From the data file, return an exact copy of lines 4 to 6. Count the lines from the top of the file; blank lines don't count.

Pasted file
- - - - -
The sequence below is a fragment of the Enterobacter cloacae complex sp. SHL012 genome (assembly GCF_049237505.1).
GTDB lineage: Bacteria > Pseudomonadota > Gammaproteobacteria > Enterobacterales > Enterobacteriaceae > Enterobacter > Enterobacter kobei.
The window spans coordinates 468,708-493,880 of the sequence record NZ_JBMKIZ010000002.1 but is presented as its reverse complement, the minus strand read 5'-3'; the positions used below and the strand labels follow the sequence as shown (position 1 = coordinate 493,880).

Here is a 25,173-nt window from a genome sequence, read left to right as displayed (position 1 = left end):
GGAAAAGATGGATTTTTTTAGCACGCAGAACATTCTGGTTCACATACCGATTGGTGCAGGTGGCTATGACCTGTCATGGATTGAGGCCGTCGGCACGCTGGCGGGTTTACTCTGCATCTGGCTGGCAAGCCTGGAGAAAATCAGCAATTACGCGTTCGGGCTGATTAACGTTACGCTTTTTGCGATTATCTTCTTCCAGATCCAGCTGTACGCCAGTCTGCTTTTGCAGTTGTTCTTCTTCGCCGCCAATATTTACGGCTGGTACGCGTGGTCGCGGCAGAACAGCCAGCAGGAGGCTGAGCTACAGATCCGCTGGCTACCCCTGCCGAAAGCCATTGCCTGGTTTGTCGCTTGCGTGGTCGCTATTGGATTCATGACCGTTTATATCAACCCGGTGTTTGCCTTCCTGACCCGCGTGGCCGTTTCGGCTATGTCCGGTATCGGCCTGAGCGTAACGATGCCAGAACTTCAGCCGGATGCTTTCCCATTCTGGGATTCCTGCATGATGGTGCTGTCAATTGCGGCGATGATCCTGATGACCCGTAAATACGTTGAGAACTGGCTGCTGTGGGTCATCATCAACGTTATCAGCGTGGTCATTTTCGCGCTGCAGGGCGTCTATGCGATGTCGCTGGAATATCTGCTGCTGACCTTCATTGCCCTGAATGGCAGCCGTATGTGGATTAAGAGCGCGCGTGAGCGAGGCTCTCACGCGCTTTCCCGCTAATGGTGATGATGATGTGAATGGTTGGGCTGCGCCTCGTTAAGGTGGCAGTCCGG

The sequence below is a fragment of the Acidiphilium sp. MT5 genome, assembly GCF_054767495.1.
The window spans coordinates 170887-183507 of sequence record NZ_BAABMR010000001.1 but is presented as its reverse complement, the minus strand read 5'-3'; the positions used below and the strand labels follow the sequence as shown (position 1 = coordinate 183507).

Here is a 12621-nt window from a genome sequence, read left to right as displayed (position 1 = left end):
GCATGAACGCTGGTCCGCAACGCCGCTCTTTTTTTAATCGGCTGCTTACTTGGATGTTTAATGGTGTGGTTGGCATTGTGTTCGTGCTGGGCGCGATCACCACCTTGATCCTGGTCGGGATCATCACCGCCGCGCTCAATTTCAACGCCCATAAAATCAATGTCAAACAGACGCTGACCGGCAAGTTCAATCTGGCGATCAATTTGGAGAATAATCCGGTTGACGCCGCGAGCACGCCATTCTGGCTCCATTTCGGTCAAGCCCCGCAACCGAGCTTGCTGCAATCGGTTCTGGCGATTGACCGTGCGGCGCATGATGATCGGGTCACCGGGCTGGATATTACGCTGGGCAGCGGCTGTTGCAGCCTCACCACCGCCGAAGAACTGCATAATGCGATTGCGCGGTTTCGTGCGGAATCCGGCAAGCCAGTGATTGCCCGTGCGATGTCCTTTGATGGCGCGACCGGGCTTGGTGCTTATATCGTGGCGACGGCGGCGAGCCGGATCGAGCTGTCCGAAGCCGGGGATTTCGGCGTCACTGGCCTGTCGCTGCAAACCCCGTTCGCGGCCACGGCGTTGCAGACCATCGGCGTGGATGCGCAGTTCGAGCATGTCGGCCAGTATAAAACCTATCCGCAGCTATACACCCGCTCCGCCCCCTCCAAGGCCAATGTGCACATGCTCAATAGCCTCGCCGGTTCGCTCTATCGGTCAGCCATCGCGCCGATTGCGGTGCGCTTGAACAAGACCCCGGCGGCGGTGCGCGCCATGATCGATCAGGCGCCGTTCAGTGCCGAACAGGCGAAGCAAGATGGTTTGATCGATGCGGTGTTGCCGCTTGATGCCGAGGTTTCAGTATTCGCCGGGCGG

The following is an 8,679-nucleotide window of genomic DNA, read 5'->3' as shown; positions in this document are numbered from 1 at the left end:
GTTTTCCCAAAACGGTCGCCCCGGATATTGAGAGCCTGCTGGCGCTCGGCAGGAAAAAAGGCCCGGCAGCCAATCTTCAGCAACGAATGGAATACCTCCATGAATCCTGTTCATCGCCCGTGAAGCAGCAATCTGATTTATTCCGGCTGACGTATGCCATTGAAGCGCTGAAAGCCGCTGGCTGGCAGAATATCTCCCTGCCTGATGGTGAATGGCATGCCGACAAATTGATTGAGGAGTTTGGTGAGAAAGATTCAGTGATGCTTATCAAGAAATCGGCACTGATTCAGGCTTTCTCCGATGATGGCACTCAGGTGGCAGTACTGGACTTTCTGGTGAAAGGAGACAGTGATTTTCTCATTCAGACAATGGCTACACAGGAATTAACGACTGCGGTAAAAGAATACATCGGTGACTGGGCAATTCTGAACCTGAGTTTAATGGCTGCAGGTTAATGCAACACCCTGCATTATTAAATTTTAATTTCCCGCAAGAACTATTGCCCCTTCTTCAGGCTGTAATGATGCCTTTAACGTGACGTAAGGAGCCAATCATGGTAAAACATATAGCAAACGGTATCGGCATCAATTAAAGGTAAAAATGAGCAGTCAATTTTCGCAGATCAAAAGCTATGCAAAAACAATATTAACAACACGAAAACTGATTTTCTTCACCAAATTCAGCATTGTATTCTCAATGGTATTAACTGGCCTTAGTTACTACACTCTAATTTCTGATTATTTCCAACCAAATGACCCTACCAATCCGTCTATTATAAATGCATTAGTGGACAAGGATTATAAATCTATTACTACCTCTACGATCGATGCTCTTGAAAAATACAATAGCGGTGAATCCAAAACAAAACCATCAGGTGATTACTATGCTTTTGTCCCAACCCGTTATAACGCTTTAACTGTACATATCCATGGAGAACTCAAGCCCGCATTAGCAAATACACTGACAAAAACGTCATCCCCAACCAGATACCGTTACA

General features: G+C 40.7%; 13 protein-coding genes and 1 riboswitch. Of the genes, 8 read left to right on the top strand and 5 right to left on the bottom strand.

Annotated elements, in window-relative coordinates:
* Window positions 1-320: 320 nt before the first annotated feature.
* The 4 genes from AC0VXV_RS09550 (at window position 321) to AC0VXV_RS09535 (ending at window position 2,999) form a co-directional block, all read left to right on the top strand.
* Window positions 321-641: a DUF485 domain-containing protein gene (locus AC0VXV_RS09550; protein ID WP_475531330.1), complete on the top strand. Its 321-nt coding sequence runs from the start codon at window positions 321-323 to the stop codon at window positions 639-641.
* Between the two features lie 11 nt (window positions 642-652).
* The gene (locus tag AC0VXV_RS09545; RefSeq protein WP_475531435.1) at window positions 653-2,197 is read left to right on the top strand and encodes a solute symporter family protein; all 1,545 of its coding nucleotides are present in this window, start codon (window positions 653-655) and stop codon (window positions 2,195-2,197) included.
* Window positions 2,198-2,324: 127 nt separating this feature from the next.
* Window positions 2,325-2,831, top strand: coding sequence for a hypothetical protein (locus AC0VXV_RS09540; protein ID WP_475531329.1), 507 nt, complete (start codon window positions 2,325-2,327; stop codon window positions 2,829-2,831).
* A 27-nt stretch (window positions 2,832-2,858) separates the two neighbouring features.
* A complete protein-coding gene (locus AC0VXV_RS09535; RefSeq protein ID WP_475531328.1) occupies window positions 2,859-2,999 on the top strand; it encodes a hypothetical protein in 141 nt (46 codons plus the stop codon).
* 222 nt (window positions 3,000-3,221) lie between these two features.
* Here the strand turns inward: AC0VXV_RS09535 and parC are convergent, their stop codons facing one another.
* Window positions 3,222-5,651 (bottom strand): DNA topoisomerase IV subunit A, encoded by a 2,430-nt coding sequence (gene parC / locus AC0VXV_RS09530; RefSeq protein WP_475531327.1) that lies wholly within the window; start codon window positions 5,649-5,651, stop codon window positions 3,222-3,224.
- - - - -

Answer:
Here is a 25,173-nt window from a genome sequence, read left to right as displayed (position 1 = left end):
GGAAAAGATGGATTTTTTTAGCACGCAGAACATTCTGGTTCACATACCGATTGGTGCAGGTGGCTATGACCTGTCATGGATTGAGGCCGTCGGCACGCTGGCGGGTTTACTCTGCATCTGGCTGGCAAGCCTGGAGAAAATCAGCAATTACGCGTTCGGGCTGATTAACGTTACGCTTTTTGCGATTATCTTCTTCCAGATCCAGCTGTACGCCAGTCTGCTTTTGCAGTTGTTCTTCTTCGCCGCCAATATTTACGGCTGGTACGCGTGGTCGCGGCAGAACAGCCAGCAGGAGGCTGAGCTACAGATCCGCTGGCTACCCCTGCCGAAAGCCATTGCCTGGTTTGTCGCTTGCGTGGTCGCTATTGGATTCATGACCGTTTATATCAACCCGGTGTTTGCCTTCCTGACCCGCGTGGCCGTTTCGGCTATGTCCGGTATCGGCCTGAGCGTAACGATGCCAGAACTTCAGCCGGATGCTTTCCCATTCTGGGATTCCTGCATGATGGTGCTGTCAATTGCGGCGATGATCCTGATGACCCGTAAATACGTTGAGAACTGGCTGCTGTGGGTCATCATCAACGTTATCAGCGTGGTCATTTTCGCGCTGCAGGGCGTCTATGCGATGTCGCTGGAATATCTGCTGCTGACCTTCATTGCCCTGAATGGCAGCCGTATGTGGATTAAGAGCGCGCGTGAGCGAGGCTCTCACGCGCTTTCCCGCTAATGGTGATGATGATGTGAATGGTTGGGCTGCGCCTCGTTAAGGTGGCAGTCCGG

The sequence below is a fragment of the Acidiphilium sp. MT5 genome, assembly GCF_054767495.1.